(Part 3 of 3 articles about the ongoing ELS work in Peru, as seen through the eyes of visiting North American pastors.)
Leaving Lima, Peru, by car is often a harrowing event. The traffic, sometimes moving quickly, sometimes crawling along, always requires the attention of the driver. Painted lanes and oncoming traffic appear to mean little to most drivers as everyone tries for the best and fastest position. As we leave Lima behind, there is a sudden change from crowded streets to barren sand dunes. We are on the way to Chimbote and an exciting new project. The drive takes nearly six hours with only one brief stop. Gaps in the rolling sand dunes offers views of ocean on one side and mountains on the other. Finally, we enter Chimbote.
Chimbote is a major fishing port and claims to be the oldest fishing port in the New World. Massive fishing boats from as far away as China anchor there in the evenings and leave for the fishing waters each morning. Restaurants serving Peruvian Civiche — pieces of raw fish, shellfish, squid, and other seafood marinated in lime juice, red onions, and spices — are everywhere.
Chimbote is home to Pastor Segundo Gutierrez and Dios Es Mi Fortaleza (God is My Strength) Lutheran Church. This congregation has been meeting for many years, shepherded by Pastor Gutierrez. They have survived periods of violence in the area, including kidnappings and terrorism. Today, Chimbote is a much safer place, even thriving, and is becoming a tourist destination. And the congregation is growing.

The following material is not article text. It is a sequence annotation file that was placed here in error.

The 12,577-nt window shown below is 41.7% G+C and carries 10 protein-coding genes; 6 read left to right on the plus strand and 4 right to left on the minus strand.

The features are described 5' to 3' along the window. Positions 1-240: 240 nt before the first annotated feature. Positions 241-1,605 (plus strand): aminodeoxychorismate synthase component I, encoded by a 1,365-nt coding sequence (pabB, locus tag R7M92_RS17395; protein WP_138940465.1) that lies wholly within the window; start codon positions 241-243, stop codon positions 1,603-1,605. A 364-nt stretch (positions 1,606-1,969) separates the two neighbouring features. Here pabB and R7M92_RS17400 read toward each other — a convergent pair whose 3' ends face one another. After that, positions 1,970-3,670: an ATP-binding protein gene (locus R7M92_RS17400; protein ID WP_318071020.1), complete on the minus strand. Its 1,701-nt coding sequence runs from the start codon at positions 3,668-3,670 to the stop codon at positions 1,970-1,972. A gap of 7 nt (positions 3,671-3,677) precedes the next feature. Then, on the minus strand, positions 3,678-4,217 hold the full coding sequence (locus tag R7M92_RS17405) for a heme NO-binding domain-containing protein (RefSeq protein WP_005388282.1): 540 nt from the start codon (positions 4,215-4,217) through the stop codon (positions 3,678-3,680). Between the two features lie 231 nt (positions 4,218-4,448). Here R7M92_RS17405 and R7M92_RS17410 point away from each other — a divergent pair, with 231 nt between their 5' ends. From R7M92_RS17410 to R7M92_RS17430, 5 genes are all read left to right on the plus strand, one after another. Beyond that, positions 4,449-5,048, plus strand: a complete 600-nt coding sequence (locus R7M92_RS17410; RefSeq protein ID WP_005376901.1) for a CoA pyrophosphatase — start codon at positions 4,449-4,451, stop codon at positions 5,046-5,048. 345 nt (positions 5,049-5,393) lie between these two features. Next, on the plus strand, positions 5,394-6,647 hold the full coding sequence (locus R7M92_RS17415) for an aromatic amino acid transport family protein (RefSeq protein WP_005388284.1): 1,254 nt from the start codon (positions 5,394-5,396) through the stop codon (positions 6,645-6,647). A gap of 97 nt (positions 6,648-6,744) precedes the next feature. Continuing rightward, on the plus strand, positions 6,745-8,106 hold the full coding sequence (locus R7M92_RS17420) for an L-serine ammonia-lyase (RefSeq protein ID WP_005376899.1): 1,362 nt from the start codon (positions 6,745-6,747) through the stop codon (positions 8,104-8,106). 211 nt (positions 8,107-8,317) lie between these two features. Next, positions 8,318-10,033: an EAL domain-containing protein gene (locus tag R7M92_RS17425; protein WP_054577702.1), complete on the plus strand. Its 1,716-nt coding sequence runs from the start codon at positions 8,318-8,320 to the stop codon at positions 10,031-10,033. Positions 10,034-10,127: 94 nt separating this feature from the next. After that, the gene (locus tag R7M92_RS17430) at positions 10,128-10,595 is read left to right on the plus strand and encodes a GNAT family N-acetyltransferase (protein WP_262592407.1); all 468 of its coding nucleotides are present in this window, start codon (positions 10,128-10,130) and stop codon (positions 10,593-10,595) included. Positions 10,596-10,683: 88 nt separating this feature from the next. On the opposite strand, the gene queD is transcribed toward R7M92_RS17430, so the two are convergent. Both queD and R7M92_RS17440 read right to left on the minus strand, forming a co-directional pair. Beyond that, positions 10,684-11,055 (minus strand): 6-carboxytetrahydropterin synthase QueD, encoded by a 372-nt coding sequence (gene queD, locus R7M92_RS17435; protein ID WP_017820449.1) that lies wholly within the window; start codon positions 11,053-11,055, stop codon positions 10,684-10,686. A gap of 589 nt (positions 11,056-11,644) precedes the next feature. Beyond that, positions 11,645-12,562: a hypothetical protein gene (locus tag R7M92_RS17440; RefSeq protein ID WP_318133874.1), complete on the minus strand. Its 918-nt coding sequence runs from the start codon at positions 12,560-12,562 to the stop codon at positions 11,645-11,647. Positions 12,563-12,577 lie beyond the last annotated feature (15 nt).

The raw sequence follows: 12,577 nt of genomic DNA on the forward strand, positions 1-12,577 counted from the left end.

They began meeting in a member’s home, but now have their own building. The members recently raised funds on their own to remodel the interior, adding beautiful tile floors and walls, a small office, and a bathroom. They hope to add a second floor with classroom space in the future and are hoping for outside assistance.
Seminary classes are held in the church building, training local men as pastors. Pastor Gutierrez and Pastor Jaime Cortez Milla share seminary teaching duties in Lima and in Chimbote, traveling regularly between the two cities by bus.
A new and exciting project has also begun in Chimbote. The congregation now streams their Sunday service live via the internet and Facebook. Regular video devotions are also planned. Services and devotions will be shared not only with the congregation, but through the church body website, they are available to the world.
It was our pleasure to see the interest in using this technology to reach out to others in Peru and throughout the world. After brief training, the pastors and members now run the project with high hopes as the first live stream attracted multiple viewers without any type of announcement or advertising!
We pray that this congregation will continue to be blessed by God and that their outreach efforts will bear much fruit!
-Rev. Paul Fries & Rev. Matt Behmer